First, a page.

Pennsylvania Medical Marijuana and Drug DUI Laws

In February of 2018, Pennsylvania residents were able to obtain medicinal marijuana.  Regrettably, questions regarding the whether or not the marijuana can be “legally” possessed and “legally” ingested or consumed is still an issue.  Pennsylvania law still generally prohibits a person from possessing marijuana, and the distribution or delivery of marijuana remains a felony offense.  With the passing of the medicinal marijuana law, Pennsylvania created an exception to those criminal laws, but Pennsylvania could not create an exception to the Federal drug laws, which still prohibit the possession and distribution of marijuana.

Pennsylvania Marijuana DUI Laws

As people being to lawfully use marijuana in Pennsylvania, those people could be facing DUI charges.  Everyone agrees that people, even lawful medical marijuana users, cannot drive a vehicle while under the influence or while impaired by marijuana.  People that choose to drive while impaired should be prosecuted for DUI.  However, many people are not aware that a person can be charged with a drug-DUI even if the driver was not impaired while driving.  Pennsylvania law actually prohibits a person from having a level of metabolites, which is basically drug residue, in the person’s body.  A person that ingests marijuana will have metabolites in his or her body for days, weeks, and possibly even months thereafter.  The medical marijuana users will soon be driving with the marijuana metabolites in their systems and are thereby in jeopardy of being charged with a DUI.

Probable Cause to Request Blood Test

Most DUI investigations start with the police conducting a traffic stop for a minor violation, such as speeding, turn signal, or stop sign violation.  While interacting with the driver, the police develop or notice evidence of driving under the influence, such as the odor of alcohol or marijuana, and the traffic stop then becomes a DUI investigation.  In most drunk driving cases, the police administer field sobriety tests or breath tests.  The police are legally permitted to arrest a person and invoke the Implied Consent law if the police have probable cause to believe that the person is violating the Pennsylvania DUI law.  Pennsylvania law prohibits a person from having marijuana metabolites in the body while the person is driving, the police would arguable have probable cause to arrest if the police were aware that the driver had a medical marijuana card.  The police may also question the driver about marijuana consumption.  If the driver admits to having ingested or taken marijuana, the driver is thereby giving the officer probable cause to believe that the officer will find marijuana metabolites in the driver’s blood.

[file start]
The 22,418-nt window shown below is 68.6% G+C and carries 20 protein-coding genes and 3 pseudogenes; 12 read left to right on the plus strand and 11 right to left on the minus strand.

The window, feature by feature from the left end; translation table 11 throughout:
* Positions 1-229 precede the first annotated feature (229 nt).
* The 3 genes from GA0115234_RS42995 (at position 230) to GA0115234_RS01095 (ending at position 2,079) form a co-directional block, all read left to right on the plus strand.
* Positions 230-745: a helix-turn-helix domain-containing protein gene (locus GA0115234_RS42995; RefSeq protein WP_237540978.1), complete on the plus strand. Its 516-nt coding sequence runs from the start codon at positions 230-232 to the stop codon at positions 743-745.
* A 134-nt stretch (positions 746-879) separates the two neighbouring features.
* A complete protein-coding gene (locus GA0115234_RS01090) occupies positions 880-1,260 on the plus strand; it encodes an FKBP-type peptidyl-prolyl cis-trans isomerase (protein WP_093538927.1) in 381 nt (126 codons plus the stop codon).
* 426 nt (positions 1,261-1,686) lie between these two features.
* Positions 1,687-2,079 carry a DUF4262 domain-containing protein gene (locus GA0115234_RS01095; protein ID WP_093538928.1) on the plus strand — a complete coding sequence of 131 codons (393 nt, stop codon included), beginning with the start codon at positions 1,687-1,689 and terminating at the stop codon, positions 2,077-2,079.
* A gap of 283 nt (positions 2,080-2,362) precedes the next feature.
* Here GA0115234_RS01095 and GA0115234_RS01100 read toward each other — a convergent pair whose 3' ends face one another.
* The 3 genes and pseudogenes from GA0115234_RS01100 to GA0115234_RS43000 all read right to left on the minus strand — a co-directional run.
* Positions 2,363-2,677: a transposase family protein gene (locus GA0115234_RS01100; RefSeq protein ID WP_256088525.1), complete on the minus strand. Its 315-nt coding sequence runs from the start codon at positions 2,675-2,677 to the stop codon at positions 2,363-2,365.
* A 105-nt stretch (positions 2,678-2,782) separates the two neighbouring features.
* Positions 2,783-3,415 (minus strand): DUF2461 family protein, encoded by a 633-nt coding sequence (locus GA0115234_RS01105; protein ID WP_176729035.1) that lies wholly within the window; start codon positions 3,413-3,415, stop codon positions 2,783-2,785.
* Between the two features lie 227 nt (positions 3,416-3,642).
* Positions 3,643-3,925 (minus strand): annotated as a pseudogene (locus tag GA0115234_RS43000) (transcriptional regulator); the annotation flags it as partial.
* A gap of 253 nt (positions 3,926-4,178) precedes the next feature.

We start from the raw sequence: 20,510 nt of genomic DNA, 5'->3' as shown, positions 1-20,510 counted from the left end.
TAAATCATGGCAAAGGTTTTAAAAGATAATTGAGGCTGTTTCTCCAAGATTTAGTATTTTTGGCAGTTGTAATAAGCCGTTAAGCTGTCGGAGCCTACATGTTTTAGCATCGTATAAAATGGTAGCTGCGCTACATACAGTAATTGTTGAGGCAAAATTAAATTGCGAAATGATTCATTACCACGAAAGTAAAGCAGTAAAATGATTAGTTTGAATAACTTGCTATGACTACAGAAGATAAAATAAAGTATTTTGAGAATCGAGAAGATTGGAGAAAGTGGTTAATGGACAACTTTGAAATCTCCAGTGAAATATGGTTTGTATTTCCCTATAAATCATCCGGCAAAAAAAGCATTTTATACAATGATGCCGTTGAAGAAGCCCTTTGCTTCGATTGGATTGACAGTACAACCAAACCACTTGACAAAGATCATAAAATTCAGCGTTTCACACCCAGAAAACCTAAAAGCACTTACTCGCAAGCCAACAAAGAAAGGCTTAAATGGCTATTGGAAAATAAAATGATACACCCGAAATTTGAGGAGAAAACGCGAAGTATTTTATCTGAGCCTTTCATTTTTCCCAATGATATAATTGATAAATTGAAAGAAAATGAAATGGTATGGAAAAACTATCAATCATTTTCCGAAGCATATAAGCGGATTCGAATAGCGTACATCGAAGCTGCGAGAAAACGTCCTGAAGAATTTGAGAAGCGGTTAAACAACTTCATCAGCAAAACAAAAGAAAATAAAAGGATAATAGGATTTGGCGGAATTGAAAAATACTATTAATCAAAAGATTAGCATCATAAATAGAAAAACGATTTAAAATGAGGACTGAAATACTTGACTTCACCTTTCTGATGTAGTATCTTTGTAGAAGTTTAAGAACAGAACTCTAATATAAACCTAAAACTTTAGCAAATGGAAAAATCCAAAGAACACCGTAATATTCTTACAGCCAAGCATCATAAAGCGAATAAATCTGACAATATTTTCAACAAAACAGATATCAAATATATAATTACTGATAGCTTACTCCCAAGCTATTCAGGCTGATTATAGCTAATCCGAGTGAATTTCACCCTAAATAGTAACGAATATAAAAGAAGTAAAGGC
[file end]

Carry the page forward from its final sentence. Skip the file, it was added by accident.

Constitutionality of the DUI Law

In the past, Pennsylvania courts upheld the constitutionality of the DUI law by noting that people did not have a constitutional or lawful right to use marijuana prior to driving, and, to the contrary, the law prohibited any person from possessing or ingesting marijuana.  Basically, the court could uphold the legality of such laws because a person did not have a lawful right to ingest marijuana.  Now, with the legalization, de-criminalization, and use for medical marijuana being permitted across the United States, many people will now have ingested marijuana lawfully.  While the use of marijuana may have been legal, the Pennsylvania DUI law still prohibits those people from driving with marijuana metabolites in the body.  I doubt that the Pennsylvania legislature will take steps to fix this apparent problem in the DUI law.  Instead, I the relatively near future, someone that use marijuana lawfully will be charged with a DUI, and the person will challenge the constitutionality of the per se marijuana DUI law under 75 Pa.C.S.A. 3802(d)(1)(iii).  With people now lawfully using marijuana, I believe that the Pennsylvania courts must rule that the per se marijuana law is overbroad and thereby unconstitutional.